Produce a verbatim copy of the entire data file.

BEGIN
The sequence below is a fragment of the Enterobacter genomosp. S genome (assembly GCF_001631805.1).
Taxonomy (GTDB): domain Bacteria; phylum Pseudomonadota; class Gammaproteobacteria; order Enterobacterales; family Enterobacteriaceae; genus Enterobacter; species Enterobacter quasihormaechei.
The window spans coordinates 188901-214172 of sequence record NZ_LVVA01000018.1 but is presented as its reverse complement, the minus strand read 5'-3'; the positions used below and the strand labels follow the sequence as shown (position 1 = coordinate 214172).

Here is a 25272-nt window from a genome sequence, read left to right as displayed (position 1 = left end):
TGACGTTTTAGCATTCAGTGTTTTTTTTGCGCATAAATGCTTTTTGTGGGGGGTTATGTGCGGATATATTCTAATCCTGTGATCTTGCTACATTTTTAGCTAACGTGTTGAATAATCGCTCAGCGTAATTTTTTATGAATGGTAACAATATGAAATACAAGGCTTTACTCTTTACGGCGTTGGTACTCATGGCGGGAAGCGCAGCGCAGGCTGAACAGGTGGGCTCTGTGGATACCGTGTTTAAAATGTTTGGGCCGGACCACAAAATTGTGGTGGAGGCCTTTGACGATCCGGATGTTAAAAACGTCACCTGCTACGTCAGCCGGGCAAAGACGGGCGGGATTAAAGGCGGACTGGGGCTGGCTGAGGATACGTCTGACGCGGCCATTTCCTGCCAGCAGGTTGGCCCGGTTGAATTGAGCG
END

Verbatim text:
The sequence below is a fragment of the Enterobacter genomosp. S genome (assembly GCF_001631805.1).
Taxonomy (GTDB): domain Bacteria; phylum Pseudomonadota; class Gammaproteobacteria; order Enterobacterales; family Enterobacteriaceae; genus Enterobacter; species Enterobacter quasihormaechei.
The window spans coordinates 188901-214172 of sequence record NZ_LVVA01000018.1 but is presented as its reverse complement, the minus strand read 5'-3'; the positions used below and the strand labels follow the sequence as shown (position 1 = coordinate 214172).

Here is a 25272-nt window from a genome sequence, read left to right as displayed (position 1 = left end):
TGACGTTTTAGCATTCAGTGTTTTTTTTGCGCATAAATGCTTTTTGTGGGGGGTTATGTGCGGATATATTCTAATCCTGTGATCTTGCTACATTTTTAGCTAACGTGTTGAATAATCGCTCAGCGTAATTTTTTATGAATGGTAACAATATGAAATACAAGGCTTTACTCTTTACGGCGTTGGTACTCATGGCGGGAAGCGCAGCGCAGGCTGAACAGGTGGGCTCTGTGGATACCGTGTTTAAAATGTTTGGGCCGGACCACAAAATTGTGGTGGAGGCCTTTGACGATCCGGATGTTAAAAACGTCACCTGCTACGTCAGCCGGGCAAAGACGGGCGGGATTAAAGGCGGACTGGGGCTGGCTGAGGATACGTCTGACGCGGCCATTTCCTGCCAGCAGGTTGGCCCGGTTGAATTGAGCG